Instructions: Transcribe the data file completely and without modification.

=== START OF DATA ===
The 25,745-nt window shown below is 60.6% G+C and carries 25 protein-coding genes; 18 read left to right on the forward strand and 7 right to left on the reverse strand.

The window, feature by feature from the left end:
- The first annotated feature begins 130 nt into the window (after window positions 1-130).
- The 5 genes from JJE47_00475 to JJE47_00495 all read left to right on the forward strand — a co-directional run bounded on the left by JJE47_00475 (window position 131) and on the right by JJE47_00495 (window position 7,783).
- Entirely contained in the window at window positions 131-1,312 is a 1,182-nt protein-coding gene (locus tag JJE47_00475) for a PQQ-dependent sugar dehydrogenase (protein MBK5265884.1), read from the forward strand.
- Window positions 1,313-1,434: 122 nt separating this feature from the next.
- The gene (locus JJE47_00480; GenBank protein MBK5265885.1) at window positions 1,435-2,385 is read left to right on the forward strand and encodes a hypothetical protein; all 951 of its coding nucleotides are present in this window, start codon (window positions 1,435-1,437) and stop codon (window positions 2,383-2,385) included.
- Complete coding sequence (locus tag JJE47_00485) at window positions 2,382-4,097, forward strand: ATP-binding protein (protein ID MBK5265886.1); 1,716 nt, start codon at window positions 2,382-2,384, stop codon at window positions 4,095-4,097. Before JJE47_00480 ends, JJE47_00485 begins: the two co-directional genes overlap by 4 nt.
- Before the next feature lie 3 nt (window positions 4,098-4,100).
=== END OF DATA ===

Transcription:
The 25,745-nt window shown below is 60.6% G+C and carries 25 protein-coding genes; 18 read left to right on the forward strand and 7 right to left on the reverse strand.

The window, feature by feature from the left end:
- The first annotated feature begins 130 nt into the window (after window positions 1-130).
- The 5 genes from JJE47_00475 to JJE47_00495 all read left to right on the forward strand — a co-directional run bounded on the left by JJE47_00475 (window position 131) and on the right by JJE47_00495 (window position 7,783).
- Entirely contained in the window at window positions 131-1,312 is a 1,182-nt protein-coding gene (locus tag JJE47_00475) for a PQQ-dependent sugar dehydrogenase (protein MBK5265884.1), read from the forward strand.
- Window positions 1,313-1,434: 122 nt separating this feature from the next.
- The gene (locus JJE47_00480; GenBank protein MBK5265885.1) at window positions 1,435-2,385 is read left to right on the forward strand and encodes a hypothetical protein; all 951 of its coding nucleotides are present in this window, start codon (window positions 1,435-1,437) and stop codon (window positions 2,383-2,385) included.
- Complete coding sequence (locus tag JJE47_00485) at window positions 2,382-4,097, forward strand: ATP-binding protein (protein ID MBK5265886.1); 1,716 nt, start codon at window positions 2,382-2,384, stop codon at window positions 4,095-4,097. Before JJE47_00480 ends, JJE47_00485 begins: the two co-directional genes overlap by 4 nt.
- Before the next feature lie 3 nt (window positions 4,098-4,100).